Specific HU and JH investigators in clinical, laboratory or population research will spend individual time with each student selected and matched based on the student’s interest. Time spent at HU is mainly dedicated to the laboratory project assignment and the special studies coursework. Time spent at JH augments their HU contacts and mentoring with opportunities to learn about other topics through didactic lectures, conversations with selected faculty (e.g., about Howard Hughes Fellows Program), individualized and group mentoring, and exploration of specific JH resources. At the end of the experience, the student will be expected to develop a poster presentation of their project and write a summary of their own goals and the steps they anticipate to achieve them with a time-line. Upon review by the mentors the write-up will be discussed with an assigned mentor in a one-on-one fashion.
Full-time predoctoral students will be identified and recruited at HUCC. These students will be predoctoral students at Howard University majoring in one of the basic science or medical school programs coupled with a research interest in cancer. All potentially interested candidates will complete an application based on a formal solicitation using University and Campus-wide media and class visits. The students will be selected by HUCC selection committee comprising the PI and Co-PI as well as the Education Program leaders. The student must have achieved a 3.0 GPA in their academic major and remain in good standing.
The selected predoctoral students will be required to participate in all scheduled cancer education training activities including various cancer lectures at Johns Hopkins and the Howard University special studies course, Cancer Prevention and Risk Reduction Genomics-Connection to Careers in Public Health Genomics and Precision Medicine (see below).
The predoctoral students will be assigned a research mentoring committee at the very beginning of training and begin to interface with various faculty members of the HUCC. It is also expected that the research mentoring committee will also have at least one faculty member from SKCCC. It will be very important to expose the students to different labs and research focuses so that he/she can decide where and with whom they would like to complete their research for their dissertation. The advantage of the Howard- Hopkins Partnership is that faculty have formed collaborations across institutions that include pre-doctoral students.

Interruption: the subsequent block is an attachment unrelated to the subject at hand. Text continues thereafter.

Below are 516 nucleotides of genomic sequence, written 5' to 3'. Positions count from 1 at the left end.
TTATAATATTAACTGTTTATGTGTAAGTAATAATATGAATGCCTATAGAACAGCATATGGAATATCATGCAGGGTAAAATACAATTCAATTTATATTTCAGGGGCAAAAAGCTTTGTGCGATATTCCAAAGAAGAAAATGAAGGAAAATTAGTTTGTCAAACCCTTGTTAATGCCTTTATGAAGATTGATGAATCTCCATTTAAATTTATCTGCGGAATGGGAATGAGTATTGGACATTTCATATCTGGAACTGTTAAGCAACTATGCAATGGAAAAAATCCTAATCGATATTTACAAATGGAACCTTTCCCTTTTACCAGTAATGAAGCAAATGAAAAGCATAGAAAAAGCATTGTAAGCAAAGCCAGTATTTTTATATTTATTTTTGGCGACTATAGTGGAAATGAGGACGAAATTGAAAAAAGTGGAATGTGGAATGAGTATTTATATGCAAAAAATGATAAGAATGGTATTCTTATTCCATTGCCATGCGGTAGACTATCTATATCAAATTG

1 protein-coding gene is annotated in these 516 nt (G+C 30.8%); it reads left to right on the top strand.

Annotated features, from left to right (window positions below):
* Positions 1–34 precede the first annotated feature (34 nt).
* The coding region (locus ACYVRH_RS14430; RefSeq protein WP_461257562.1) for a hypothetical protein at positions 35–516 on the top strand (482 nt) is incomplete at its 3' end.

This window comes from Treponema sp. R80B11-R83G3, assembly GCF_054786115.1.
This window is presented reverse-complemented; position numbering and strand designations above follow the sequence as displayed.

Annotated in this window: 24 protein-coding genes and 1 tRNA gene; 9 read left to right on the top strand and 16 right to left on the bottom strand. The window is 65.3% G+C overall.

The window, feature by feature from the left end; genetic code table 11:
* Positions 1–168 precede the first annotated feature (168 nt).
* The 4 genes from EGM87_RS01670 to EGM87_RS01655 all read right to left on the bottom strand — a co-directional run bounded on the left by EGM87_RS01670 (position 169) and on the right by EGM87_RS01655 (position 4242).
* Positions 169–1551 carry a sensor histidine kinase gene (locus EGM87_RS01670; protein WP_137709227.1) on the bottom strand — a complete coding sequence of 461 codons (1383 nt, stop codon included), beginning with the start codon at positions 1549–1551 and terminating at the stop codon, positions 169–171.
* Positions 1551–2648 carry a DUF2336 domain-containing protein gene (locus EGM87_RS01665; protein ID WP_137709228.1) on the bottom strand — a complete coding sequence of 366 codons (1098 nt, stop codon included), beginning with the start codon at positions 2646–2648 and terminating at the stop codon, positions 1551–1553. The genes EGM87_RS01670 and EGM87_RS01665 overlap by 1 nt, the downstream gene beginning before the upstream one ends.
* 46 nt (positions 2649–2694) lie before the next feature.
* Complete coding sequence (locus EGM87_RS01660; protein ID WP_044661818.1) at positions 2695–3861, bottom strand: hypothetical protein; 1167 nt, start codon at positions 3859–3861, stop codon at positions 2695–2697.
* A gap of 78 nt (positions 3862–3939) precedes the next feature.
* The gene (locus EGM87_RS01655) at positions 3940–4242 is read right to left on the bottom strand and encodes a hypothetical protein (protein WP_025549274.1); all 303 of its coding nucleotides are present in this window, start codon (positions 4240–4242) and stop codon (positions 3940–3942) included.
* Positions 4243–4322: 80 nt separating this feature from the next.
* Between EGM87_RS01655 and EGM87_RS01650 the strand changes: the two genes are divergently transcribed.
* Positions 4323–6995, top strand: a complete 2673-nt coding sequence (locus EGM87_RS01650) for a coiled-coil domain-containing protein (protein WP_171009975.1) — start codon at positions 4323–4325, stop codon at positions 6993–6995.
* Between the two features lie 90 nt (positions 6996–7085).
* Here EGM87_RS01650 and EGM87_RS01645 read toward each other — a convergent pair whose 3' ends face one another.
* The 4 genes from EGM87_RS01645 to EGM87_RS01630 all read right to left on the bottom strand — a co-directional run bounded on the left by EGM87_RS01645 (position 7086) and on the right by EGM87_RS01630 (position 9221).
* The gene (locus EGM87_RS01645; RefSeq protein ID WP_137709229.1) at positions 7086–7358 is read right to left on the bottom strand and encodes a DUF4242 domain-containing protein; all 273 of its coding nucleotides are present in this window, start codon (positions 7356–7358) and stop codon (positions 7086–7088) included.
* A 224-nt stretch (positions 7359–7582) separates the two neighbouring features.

Cancer Training and Education
Each student will register for credit or audit the HU Special Studies receive a mandatory core section of seven lectures covering basic information on Cancer Prevention and Risk Reduction Genomics-Connection to Careers in Public Health Genomics and Precision Medicine.
Special Topics in Cancer Prevention and Risk Reduction Genomics For Personalized Medicine in Cancer Health Disparities: Although, there were initial efforts by the Partnership to emphasize development of a graduate oncology course the Partnership Advisory committee in conjunction with the Education Committee recommended that a program be created around personalized medicine and cancer health disparities. As a result a special course was created in the summer of 2012 to evaluate Cancer Prevention and Risk Reduction with an emphasis on Health Disparities. The plan uses the core course requirement which utilizes the Special Topics course offering schedule during the summer quarter in the Graduate School at Howard University. Predoctoral trainees enrolled in this course could register for 3 credits. The class would potentially meet every Tuesday and Thursday from 2:00 to 4:00 pm in a location to be determined. The seminar lecture series will address topics that range from the bench (basic science) to bedside (clinical/translational), and community (transdisciplinary) research. Specific content will include basic science, clinical, and public health health aspects of cancer health disparities research, including education, training, clinical translation, community education and engagement in academic-community partners in participatory research, public health policy, service, and administration. The specialized course would be taught by faculty from HUCC and SKCCC, who are active investigators in the areas of concentration.
Individualized Training Programs: Individual training was also a focus of the Partnership over the last five years and a plan was developed to provide research training opportunities for surgical residents and doctoral level trainees at Howard who have the opportunity to engage in research during their training.
SKCCC Longviews Session: HUCC prostate cancer researchers attend quarterly Longrifles Conferences at SKCCC and Longviews Sessions at Howard. The Longrifles/Longviews experience is an intense brain storming session focused on a defined area of prostate cancer that is presented in a continuous three hour session. Two to three speakers from different departments and schools give presentations and the audience asks and is asked questions for alternate explanations, for clarification, or for expansion of its application. Faculty, fellows, and students participate equally in a friendly open debate to challenge each other for new concepts. These lively and popular Longrifles sessions are held in the evening, over refreshments, attract sixty to eighty participants and are highly interdisciplinary. Everyone is welcome and participants from Howard University, the University of Maryland, and the Maryland Department of Health and Mental Hygiene frequently attend. Longviews is the name used when the event is held at the HUCC; attendance at these events is comprised of Howard and Hopkins faculty, staff, and students with the addition of community providers of care.